Tunisia has a rich tradition of weaving rugs. The story goes that in the 19th century, the daughter of the Ottoman governor was the first person, in Kairouan, to weave a carpet using wool to give to one of the city’s mosques. The tradition continued, making Kairouan the capital of carpets in Tunisia.
A Kairouan carpet is the one that most closely resembles oriental carpets. You can recognise them from the large medallion in the middle, surrounded by a flower pattern and a frame of parallel stripes. Classics include those with a bright red main feature and others with white and brown natural sheep wool colours. Admire the work of craftsmen and women in a carpet workshop and marvel at their skill and the amazing patterns that come to life before your very eyes.
All sorts of carpets have been made in Tunisia since ancient times. “Klims” and “mergoums” are short pile rugs, decorated with parallel strips and Berber motifs, and “gtifs” are thick, brightly coloured carpets made in the south and in the countryside.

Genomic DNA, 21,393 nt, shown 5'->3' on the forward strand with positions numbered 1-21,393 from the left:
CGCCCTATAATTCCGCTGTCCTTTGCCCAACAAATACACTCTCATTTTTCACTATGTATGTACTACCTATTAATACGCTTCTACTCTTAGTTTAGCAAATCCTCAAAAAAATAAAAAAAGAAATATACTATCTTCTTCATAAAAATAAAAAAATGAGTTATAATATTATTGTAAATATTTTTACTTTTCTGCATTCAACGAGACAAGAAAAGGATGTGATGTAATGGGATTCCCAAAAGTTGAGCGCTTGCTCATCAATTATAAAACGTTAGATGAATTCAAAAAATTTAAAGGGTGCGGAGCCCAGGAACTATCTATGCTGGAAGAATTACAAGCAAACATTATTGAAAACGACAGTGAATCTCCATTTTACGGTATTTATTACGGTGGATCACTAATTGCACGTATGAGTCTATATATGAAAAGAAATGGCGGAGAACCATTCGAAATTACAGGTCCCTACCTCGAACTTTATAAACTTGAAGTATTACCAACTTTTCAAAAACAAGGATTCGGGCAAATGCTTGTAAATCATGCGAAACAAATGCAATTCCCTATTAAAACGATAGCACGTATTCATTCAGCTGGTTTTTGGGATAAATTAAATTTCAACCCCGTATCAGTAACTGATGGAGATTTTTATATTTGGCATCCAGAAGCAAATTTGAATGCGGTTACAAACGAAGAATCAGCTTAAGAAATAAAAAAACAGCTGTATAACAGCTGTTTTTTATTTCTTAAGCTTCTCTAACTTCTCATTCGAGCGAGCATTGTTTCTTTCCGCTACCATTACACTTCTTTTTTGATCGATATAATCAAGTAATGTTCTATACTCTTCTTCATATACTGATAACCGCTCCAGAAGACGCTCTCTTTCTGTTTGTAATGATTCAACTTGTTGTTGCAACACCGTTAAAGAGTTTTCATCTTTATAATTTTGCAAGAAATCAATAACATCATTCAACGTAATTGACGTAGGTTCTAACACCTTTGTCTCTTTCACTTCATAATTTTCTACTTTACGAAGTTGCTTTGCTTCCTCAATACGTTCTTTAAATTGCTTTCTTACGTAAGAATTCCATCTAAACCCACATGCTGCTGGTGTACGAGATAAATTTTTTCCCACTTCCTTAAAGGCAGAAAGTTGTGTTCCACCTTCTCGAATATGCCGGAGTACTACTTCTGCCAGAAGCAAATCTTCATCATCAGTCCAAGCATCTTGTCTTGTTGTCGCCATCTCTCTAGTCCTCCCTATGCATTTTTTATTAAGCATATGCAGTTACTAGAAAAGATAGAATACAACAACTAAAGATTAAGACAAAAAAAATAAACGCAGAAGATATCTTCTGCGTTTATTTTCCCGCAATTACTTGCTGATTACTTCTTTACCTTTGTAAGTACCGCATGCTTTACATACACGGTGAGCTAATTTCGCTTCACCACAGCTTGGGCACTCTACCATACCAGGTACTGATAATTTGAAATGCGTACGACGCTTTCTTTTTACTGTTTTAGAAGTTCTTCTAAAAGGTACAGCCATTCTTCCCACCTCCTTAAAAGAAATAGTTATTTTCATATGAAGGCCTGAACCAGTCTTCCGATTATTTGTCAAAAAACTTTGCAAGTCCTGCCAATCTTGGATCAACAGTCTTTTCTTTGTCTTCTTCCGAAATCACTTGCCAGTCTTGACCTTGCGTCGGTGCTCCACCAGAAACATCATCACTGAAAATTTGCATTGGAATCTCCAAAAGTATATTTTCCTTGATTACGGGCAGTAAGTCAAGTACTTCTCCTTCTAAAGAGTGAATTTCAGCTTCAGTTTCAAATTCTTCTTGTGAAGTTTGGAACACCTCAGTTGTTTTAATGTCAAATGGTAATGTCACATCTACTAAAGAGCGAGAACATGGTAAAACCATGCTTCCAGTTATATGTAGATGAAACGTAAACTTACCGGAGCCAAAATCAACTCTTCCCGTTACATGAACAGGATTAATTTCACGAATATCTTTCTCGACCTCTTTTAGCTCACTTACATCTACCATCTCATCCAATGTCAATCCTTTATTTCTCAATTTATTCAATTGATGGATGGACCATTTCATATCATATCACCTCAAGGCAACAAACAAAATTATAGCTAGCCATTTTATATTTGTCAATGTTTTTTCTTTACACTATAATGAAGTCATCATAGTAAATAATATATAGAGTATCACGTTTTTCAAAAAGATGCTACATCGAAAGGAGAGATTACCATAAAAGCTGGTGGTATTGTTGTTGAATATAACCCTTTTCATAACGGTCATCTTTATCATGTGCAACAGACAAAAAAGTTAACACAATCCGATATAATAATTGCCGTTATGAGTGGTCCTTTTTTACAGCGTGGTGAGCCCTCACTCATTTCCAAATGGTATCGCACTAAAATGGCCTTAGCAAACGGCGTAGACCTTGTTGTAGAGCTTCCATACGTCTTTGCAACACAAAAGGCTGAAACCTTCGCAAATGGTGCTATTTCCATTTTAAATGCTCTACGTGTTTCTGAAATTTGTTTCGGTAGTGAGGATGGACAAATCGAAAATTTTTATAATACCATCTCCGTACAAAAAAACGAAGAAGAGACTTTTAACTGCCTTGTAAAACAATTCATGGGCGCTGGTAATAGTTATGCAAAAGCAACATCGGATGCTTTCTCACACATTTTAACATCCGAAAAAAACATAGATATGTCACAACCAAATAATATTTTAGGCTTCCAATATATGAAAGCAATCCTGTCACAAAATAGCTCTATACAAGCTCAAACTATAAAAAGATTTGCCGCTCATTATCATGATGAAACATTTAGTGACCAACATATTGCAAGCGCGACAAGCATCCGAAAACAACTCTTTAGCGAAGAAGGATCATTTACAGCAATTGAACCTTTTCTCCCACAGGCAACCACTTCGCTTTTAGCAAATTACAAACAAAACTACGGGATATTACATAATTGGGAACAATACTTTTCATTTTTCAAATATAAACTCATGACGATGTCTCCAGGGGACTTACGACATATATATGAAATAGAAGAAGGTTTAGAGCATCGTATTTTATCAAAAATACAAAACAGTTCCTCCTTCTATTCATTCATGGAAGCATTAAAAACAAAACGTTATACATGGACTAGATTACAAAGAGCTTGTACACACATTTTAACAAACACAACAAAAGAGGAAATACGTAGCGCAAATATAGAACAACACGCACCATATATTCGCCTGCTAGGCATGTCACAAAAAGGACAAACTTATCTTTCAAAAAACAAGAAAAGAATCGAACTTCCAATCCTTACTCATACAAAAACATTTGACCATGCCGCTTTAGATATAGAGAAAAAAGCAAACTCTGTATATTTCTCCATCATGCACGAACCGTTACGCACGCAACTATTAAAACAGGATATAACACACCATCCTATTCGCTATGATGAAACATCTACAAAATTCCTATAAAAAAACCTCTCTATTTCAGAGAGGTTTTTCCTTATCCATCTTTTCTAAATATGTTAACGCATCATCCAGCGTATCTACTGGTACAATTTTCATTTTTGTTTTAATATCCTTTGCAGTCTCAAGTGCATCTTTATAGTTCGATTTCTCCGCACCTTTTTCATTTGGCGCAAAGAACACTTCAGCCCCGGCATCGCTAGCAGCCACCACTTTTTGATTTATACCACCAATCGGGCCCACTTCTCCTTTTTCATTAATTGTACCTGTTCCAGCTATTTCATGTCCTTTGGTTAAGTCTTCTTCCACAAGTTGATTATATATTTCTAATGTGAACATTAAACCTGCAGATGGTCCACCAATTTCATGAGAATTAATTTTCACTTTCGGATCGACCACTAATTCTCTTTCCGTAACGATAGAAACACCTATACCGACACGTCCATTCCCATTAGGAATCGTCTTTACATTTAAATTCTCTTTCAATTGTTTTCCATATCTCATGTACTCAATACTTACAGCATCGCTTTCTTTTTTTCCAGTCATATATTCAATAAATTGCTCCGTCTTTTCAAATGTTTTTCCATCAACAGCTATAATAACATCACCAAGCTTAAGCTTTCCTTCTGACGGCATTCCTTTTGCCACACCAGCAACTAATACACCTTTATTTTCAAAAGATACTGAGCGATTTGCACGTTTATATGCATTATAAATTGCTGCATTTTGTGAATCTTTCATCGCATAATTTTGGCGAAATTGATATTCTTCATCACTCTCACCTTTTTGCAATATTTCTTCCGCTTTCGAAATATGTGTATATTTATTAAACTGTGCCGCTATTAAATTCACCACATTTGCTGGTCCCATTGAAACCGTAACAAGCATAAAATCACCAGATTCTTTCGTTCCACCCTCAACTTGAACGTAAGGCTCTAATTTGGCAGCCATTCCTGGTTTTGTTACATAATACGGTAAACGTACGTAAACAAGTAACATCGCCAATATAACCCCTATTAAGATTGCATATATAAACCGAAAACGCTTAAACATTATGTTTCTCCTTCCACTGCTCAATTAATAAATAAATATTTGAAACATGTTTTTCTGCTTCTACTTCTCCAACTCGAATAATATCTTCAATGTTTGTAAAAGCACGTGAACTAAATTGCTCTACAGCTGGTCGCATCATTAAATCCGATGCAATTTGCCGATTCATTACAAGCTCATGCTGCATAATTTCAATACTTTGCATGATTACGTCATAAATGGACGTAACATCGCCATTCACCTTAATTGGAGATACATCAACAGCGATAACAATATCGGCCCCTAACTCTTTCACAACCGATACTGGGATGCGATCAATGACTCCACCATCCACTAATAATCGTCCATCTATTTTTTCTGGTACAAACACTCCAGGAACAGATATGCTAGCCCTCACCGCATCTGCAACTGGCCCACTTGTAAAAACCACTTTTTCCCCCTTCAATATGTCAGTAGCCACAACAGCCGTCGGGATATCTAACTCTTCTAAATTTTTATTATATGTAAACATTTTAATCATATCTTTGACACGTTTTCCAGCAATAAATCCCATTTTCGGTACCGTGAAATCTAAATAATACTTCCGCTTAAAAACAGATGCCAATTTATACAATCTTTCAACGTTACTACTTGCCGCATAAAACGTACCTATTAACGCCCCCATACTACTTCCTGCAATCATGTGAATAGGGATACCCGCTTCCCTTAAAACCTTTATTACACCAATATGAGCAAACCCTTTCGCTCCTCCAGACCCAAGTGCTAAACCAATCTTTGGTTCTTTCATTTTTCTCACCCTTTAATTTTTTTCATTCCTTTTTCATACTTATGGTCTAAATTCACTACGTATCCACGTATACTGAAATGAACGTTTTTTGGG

In homes in villages in the south, weaving plays a particularly important role. Carpets grace the floor, throws cover the walls and beds. Their warm colours are created using pigments from plants: bright red, midnight blue, brown, orange… The simplest boast brightly coloured stripes. The most beautiful are completely covered in geometric motifs: diamonds, chevrons, symbols and little stylised animals, drawing on a traditional repertoire of meanings.
Village women also weave little scarves that they wear to go out, “bakhnoug”. These fine pieces of wool, red for young girls, black for older women, are decorated with delicate white patterns.